Issue Date September 26, 2011 Audit Report Number 2011-KC-0003 TO: Milan Ozdinec, Deputy Assistant Secretary for Public Housing and Voucher Programs, PE //signed// FROM: Ronald J. Hosking, Regional Inspector General for Audit, 7AGA SUBJECT: HUD Did Not Ensure That Housing Authorities Resolved Items on the Multiple Subsidy Report in a Reasonable Amount of Time HIGHLIGHTS What We Audited and Why We audited the U.S. Department of Housing and Urban Development’s (HUD) oversight of tenants who improperly received multiple housing subsidies in the Section 8 and public housing programs. We initiated this audit as part of our national annual audit plan. The objective of our review was to determine whether HUD ensured that housing authorities resolved items listed on the Enterprise Income Verification (EIV) system’s multiple subsidy report in a reasonable amount of time. What We Found HUD did not ensure that housing authorities followed up with an estimated 3,636 tenants listed on the EIV multiple subsidy report, and when applicable, took the appropriate corrective actions, in a reasonable amount of time, to eliminate the occurrence of an estimated $340,679 in improper subsidy payments. 1 What We Recommend We recommend that HUD notify housing authorities of the possible imposition of sanctions on those housing authorities that 1) fail to recover or attempt to recover improper subsidy payments; and/or 2) fail to use the EIV system in accordance with 24 CFR 5.233, and/or HUD administrative guidance. Additionally, we recommend that HUD modify the EIV multiple subsidy report to show the date that the tenant was flagged as potentially receiving multiple rental assistance and include an aging table to identify how long tenants have appeared on the report. Finally, we recommend that HUD implement a process to monitor and follow up with housing authorities on all tenants listed on the EIV multiple subsidy report that have been flagged for 6 months or more and ensure housing authorities implement appropriate corrective action(s) to eliminate the occurrence of improper subsidy payments, in a reasonable amount of time. For each recommendation without a management decision, please respond and provide status reports in accordance with HUD Handbook 2000.06, REV-3. Please furnish us copies of any correspondence or directives issued because of the audit. Auditee’s Response We provided HUD with a copy of the draft report on August 18, 2011. We received the written response on September 22, 2011. HUD generally agreed with our finding. The complete text of the auditee’s response, along with our evaluation of that response, can be found in appendix B of this report. 2 TABLE OF CONTENTS Background and Objective 4 Results of Audit Finding 1: HUD Did Not Ensure That Housing Authorities Resolved Items on 5 the Multiple Subsidy Report in a Reasonable Amount of Time Scope and Methodology 9 Internal Controls 11 Appendixes A. Schedule of Funds To Be Put to Better Use 12 B. Auditee Comments and OIG’s Evaluation 13 3 BACKGROUND AND OBJECTIVES The U.S. Department of Housing and Urban Development’s (HUD) Office of Public and Indian Housing (PIH) is responsible for ensuring the availability of safe, decent, and affordable housing for eligible program participants. This office is responsible for administering and managing the public housing and Housing Choice Voucher programs. Congress authorized more than $18 billion and $4.7 billion for tenant-based rental assistance and public housing subsidies, respectively, in fiscal year 2010. The Improper Payments Information Act of 2002 required Federal agencies to assess every Federal program for improper payment risk, measure the accuracy of payments annually, and initiate program improvements to ensure that payment errors are reduced. This Act was subsequently amended by the Improper Payments Elimination and Recovery Act of 2010. In addition, Executive Order 13520 sought to reduce improper payments by intensifying efforts to eliminate payment error, waste, fraud, and abuse in the major programs administered by the Federal Government, while continuing to ensure that the right people receive the right payment for the right reason at the right time. HUD established the Rental Housing Integrity Improvement Project initiative to address the causes of errors and improper payments in HUD’s assisted housing programs and to ensure that the right benefits go to the right persons. An improper payment is any payment that should not have been made or that was made in an incorrect amount under applicable requirements, including overpayments and underpayments. This also includes any payment that was made to an ineligible recipient and duplicate payments. To assist in meeting the Rental Housing Integrity Improvement Project initiative goals, HUD developed and implemented the Enterprise Income Verification (EIV) system. The EIV system is a Web-based application, which provides housing authorities with income information for tenants of public housing and various Section 8 programs under the jurisdiction of PIH. The system also includes information on tenants participating in the Office of Multifamily Housing’s rental assistance programs. This system is available to all housing authorities nationwide. HUD requires all housing authorities to review the EIV income report of each family during annual and interim reexaminations to reduce tenant underreporting of income and improper subsidy payments. If tenants appear in more than one HUD-subsidized household, their EIV income reports are flagged, indicating that they are possibly receiving multiple subsidies. They would also appear on the EIV system’s multiple subsidy report, which identifies tenants who may be receiving duplicate rental assistance. Our audit objective was to determine whether HUD ensured that housing authorities resolved items on the EIV multiple subsidy report in a reasonable amount of time. 4 RESULTS OF AUDIT Finding 1: HUD Did Not Ensure That Housing Authorities Resolved Items on the Multiple Subsidy Report in a Reasonable Amount of Time HUD did not ensure that housing authorities resolved an estimated 3,636 alerts on the multiple subsidy report in a reasonable amount of time. This deficiency occurred because HUD did not have adequate controls in place to highlight recurring items on the report. As a result, housing authorities did not properly identify and eliminate an estimated $340,679 in improper subsidy payments on behalf of the identified tenants. Unresolved Multiple Subsidy Items HUD did not ensure that housing authorities followed up with an estimated 3,636 tenants listed on the EIV multiple subsidy report, and when applicable, took the appropriate corrective actions(s) within 6 months. The multiple subsidy report identifies all tenants who are listed in two or more HUD-subsidized households. This report is located within the EIV system, and HUD required all housing authorities to use this system, effective January 31, 2010. Regulations at 24 CFR (Code of Federal Regulations) 5.233 require the use of the EIV system to reduce administrative and subsidy payment errors and also establish penalties for noncompliance. In addition, PIH notice 2010-19 requires housing authorities to monitor this report quarterly as well as during annual and interim recertification actions for their tenants. Of 68 items statistically selected from the 10,693 alerts on the multiple subsidy report, 30 remained on the report for between 6 and 48 months. Length of the multiple subsidy flags 8 8 8 F 8 6 r 6 e q 4 u 2 e 0 n c 6‐7 8‐9 10‐11 y >12 Length (months) 5 By projecting these unresolved cases to the universe of 10,693, we estimated that 3,636 cases were not resolved within 6 months. Based on HUD’s requirements for EIV use, we considered 6 months to be a reasonable timeframe for HUD to ensure that housing authorities resolved these items. Inadequate Controls HUD did not have adequate controls to highlight recurring items on the multiple subsidy report. EIV Report Weakness The EIV system did not indicate how long a tenant had appeared on the multiple subsidy report and, therefore, did not identify those that were listed for many months. HUD and housing authorities could not determine when a tenant first appeared on the multiple subsidy report or how long the tenant had been there. HUD did not keep historical multiple subsidy records and, therefore, could not generate the report for a specific date in the past. Lack of Aging Report The EIV system did not have an aging report to identify tenants who had remained on the report for many months. HUD, as well as the housing authorities, would be able to identify multiple subsidy alerts that had been outstanding for a long time if HUD had an aging report. Improper Payments Housing authorities did not always properly identify and eliminate an estimated $340,679 in improper subsidy payments. Housing authorities did not always identify all multiple subsidy tenants. They did not always use the proper report selection criteria when generating the multiple subsidy report and, therefore, did not identify all potential multiple subsidy tenants. In some cases, housing authorities did not screen prospective tenants through the EIV system and, therefore, did not know that they were already receiving housing subsidies. Housing authorities made $32,278 in improper subsidy payments for the sampled tenants. Using statistical procedures that projected the improper payment errors to the entire universe of 10,693 alerts, we estimated that unresolved alerts resulted in at least $340,679 in improper subsidy payments. These funds could have been used to assist others needing subsidized housing. 6 Conclusion Housing authorities did not properly identify and eliminate improper payments made on behalf of tenants occupying 2 or more HUD-assisted units. HUD has reduced the risk of the occurrence of tenants erroneously receiving multiple subsidies for many months by requiring housing authorities to review the multiple subsidy report on a quarterly basis as well as with every required reexamination of family income and composition. When used properly, HUD’s EIV system, including the multiple subsidy report, is an effective tool in preventing fraud and abuse within HUD’s rental assistance programs. However, HUD did not ensure that housing authorities resolved alerts on this report in a reasonable amount of time. In May 2011, HUD increased the likelihood that housing authorities would identify all tenants potentially receiving multiple subsidies by consolidating the search criteria options of the multiple subsidy report. Initially, housing authorities had to generate the report twice to find potential multiple subsidies across both public housing and multifamily housing programs. Now this search can be accomplished in one step, rather than two. HUD can further improve the effectiveness of the EIV system by listing the date in which the tenant was flagged as potentially receiving multiple rental assistance and include an aging table to identify how long tenants have appeared on the report. By improving its controls, we estimate that HUD could detect and prevent $340,679 in improper payments for tenants that are already receiving housing subsidies. Recommendations We recommend that the Deputy Assistant Secretary for Public Housing and Voucher Programs 1A. Notify housing authorities of possible imposition of sanctions on housing authorities that 1) fail to recover or attempt to recover improper subsidy payments; and/or 2) fail to use the EIV system in accordance with 24 CFR 5.233, and/or HUD administrative guidance, which results in the occurrence of improper payments. 1B. Modify the EIV multiple subsidy report to show the date that the tenant was flagged as potentially receiving multiple rental assistance and include an aging table to identify how long tenants have appeared on the report. 7 1C. Implement a process to monitor and follow up with housing authorities on all tenants listed on the EIV multiple subsidy report that have been flagged for 6 months or more and ensure housing authorities implement appropriate corrective action(s) to eliminate the occurrence of improper subsidy payments in a reasonable amount of time, to put $340,679 to better use. 8 SCOPE AND METHODOLOGY To accomplish our objective, we Reviewed applicable laws and regulations and Interviewed key HUD staff to gain an understanding of relevant controls. In addition, we relied in part on data maintained by HUD in its EIV system. Specifically we relied on the multiple subsidy report generated within the EIV system as of February 5, 2011, and provided by HUD. Although we did not perform a detailed assessment of the reliability of the data, we determined that the computer-processed data were sufficiently reliable for our purposes because the data in the sampled items were corroborated by documentary evidence supplied by the sampled housing authorities. Our sampling universe consisted of 10,693 unique Social Security number alerts of multiple subsidies. Our universe excluded 5,681 Social Security number alerts resulting from tenants receiving Section 236 subsidies in multifamily properties and holding Section 8 vouchers, as this is a permitted practice. We used a stratified attribute sample, and our sample unit was the Social Security numbers reported to a housing authority regarding tenants who appeared to receive multiple subsidies. We developed an attribute sampling plan using a 90 percent confidence level with 10 percent desired precision and 50 percent estimated error rate. We then used SAS® software to select our sample. The sampling plan resulted in a sample size of 68 Social Security number alerts. For each of the 68 tenants sampled, we contacted the sampled housing authority to obtain all relevant documentation for the tenant. This documentation included the date of admission, initial application, identifications obtained, initial and current form HUD-50058 certification forms used to record actions such as tenant move-ins, move-outs, and unit composition changes, multiple subsidy reports from the EIV system obtained as part of the housing authority’s quarterly monitoring, and documentation supporting any contacts made or information obtained to determine whether a tenant was receiving housing subsidies in more than one location as well as actions taken. This documentation also included records of payments made on behalf of the tenants and any correspondence received from HUD related to the multiple subsidy report. We then evaluated each sample item to determine the length of time the tenant had appeared on the multiple subsidy report by performing a comprehensive review of relevant HUD data as well as housing authority documentation. We determined that 30 items remained on the report for more than 6 months. Of these, 15 involved tenants that received housing assistance for more than one housing unit. The other 15 items involved multiple subsidy situations without a financial impact as well as false positives. We considered all 30 to be errors because they were not resolved by the respective housing authorities in a timely manner. We used the number of multiple subsidy alerts in the audit sample that remained unresolved after 6 months to project the percentage and number of reports within our universe of 10,693. Each 9 observation was weighted to account for the size of the strata it was pulled from and its representation within the population. We used a SAS® program to apply the sampling weights and estimate the mean percentage with errors and the standard error. Through this procedure, we estimated that 3,636 alerts were not responded to within 6 months. After evaluating all of the sample items, we calculated the improper payment amount for the 15 multiple subsidy items. To determine the improper payment amount for Section 8 tenants, we calculated the subsidy payment amount for the households, excluding the multiple subsidy tenants during the period when they were listed in multiple households. In the case of multiple subsidy tenants living in public housing units, we used an estimated average per unit subsidy amount based on 2010 public housing operating subsidy figures and the number of public housing units under management according to HUD’s Web site to calculate the improper subsidy amount. The improper payments totaled $32,278. We then used additional analytical procedures to estimate the dollar impact of the unresolved alerts. Using the $32,278 in improper payments identified, we adjusted the impact of some sampling units to account for a higher probability of discovering the associated dollars. Additional minor adjustments were made to the sampling weights to account for slightly different probabilities of selection within each stratum. The weighted samples were evaluated using the SAS® survey means procedure to estimate the mean and standard error in accordance with the audit findings and the sampling weights. These numbers were then applied to the population of 10,693 multiple subsidy alerts to estimate the mean dollars per alert and the minimum amount we could attribute to the total dollar impact. Through this procedure, we are 95 percent confident that the projected amount of improper subsidy payments is at least $340,679. This figure is based on the lower confidence interval, so it could be substantially more. Our audit period generally covered January 2010 through June 2011. We conducted the audit fieldwork in HUD’s office in Washington, DC, between January and July 2011. We conducted the audit in accordance with generally accepted government auditing standards. Those standards require that we plan and perform the audit to obtain sufficient, appropriate evidence to provide a reasonable basis for our findings and conclusions based on our audit objective. We believe that the evidence obtained provides a reasonable basis for our findings and conclusions based on our audit objective. 10 INTERNAL CONTROLS Internal control is a process adopted by those charged with governance and management, designed to provide reasonable assurance about the achievement of the organization’s mission, goals, and objectives with regard to Effectiveness and efficiency of operations, Reliability of financial reporting, and Compliance with applicable laws and regulations. Internal controls comprise the plans, policies, methods, and procedures used to meet the organization’s mission, goals, and objectives. Internal controls include the processes and procedures for planning, organizing, directing, and controlling program operations as well as the systems for measuring, reporting, and monitoring program performance. Relevant Internal Controls We determined that the following internal controls were relevant to our audit objective: Policies and procedures to identify and prevent tenants from receiving multiple housing subsidies for an extended period. We assessed the relevant controls identified above. A deficiency in internal control exists when the design or operation of a control does not allow management or employees, in the normal course of performing their assigned functions, the reasonable opportunity to prevent, detect, or correct (1) impairments to effectiveness or efficiency of operations, (2) misstatements in financial or performance information, or (3) violations of laws and regulations on a timely basis. Significant Deficiency Based on our review, we believe that the following item is a significant deficiency: HUD did not have adequate controls to highlight tenants who had received multiple housing subsidies for an extended period. 11 APPENDIXES Appendix A SCHEDULE OF FUNDS TO BE PUT TO BETTER USE Recommendation Funds to be put to number better use 1/ 1C $340,679 1/ Recommendations that funds be put to better use are estimates of amounts that could be used more efficiently if an Office of Inspector General (OIG) recommendation is implemented. These amounts include reductions in outlays, deobligation of funds, withdrawal of interest, costs not incurred by implementing recommended improvements, avoidance of unnecessary expenditures noted in preaward reviews, and any other savings that are specifically identified. In this instance, if HUD implements the relevant controls, we estimate that it could detect and prevent more than $340,679 in housing assistance and subsidies from being spent on tenants who are already receiving housing subsidies. Housing authorities will instead spend those funds to house other residents who are not currently receiving housing subsidies. These amounts do not include potential offsetting costs incurred by HUD to implement our recommendations. 12 Appendix B AUDITEE COMMENTS AND OIG’S EVALUATION Ref to OIG Evaluation Auditee Comments Comment 1 13 Ref to OIG Evaluation Auditee Comments Comment 2 Comment 3 Comment 4 Comment 5 14 Ref to OIG Evaluation Auditee Comments 15 OIG Evaluation of Auditee Comments Comment 1 We agreed with HUD’s comment and we revised our recommendation accordingly. Comment 2 HUD started the process of implementing our recommendation during the audit. The implementation of the EIV system upgrade in April 2012 will adequately address our recommendation. Comment 3 Once HUD implements this process, it will address our recommendation. Comment 4 We agree that in the context of public housing programs, quantifying the amount of the improper payment for a particular tenant is difficult. Our result is the best estimate of the situation. Our estimate is the lower limit of our statistical projection, which is simply an estimate meant to quantify this problem and encourage HUD to make the recommended changes to reduce this amount. Comment 5 See comment 4. Additionally, we never advocated the construction of new public housing units. 16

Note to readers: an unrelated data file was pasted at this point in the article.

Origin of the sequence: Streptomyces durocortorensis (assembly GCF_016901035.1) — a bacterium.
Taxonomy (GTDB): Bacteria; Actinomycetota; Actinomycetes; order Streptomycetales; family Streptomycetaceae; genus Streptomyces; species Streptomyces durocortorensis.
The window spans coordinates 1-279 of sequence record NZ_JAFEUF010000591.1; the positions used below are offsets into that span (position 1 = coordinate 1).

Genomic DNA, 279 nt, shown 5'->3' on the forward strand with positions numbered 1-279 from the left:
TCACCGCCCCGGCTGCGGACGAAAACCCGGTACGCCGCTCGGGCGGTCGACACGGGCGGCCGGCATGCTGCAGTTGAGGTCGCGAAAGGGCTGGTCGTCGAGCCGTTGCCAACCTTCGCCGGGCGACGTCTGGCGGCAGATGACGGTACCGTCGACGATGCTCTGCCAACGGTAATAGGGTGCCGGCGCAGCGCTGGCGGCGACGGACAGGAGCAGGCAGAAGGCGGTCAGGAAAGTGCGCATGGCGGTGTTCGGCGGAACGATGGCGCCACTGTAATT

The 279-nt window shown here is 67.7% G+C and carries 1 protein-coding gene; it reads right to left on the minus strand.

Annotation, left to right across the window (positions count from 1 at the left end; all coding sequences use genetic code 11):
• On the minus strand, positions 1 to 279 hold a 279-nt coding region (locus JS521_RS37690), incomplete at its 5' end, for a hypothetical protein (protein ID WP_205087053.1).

HUD Did Not Ensure That Housing Authorities Resolved Items on the Multiple Subsidy Report in a Reasonable Amount of Time
Published by the Department of Housing and Urban Development, Office of Inspector General on 2011-09-26.
Below is a raw (and likely hideous) rendition of the original report. (PDF)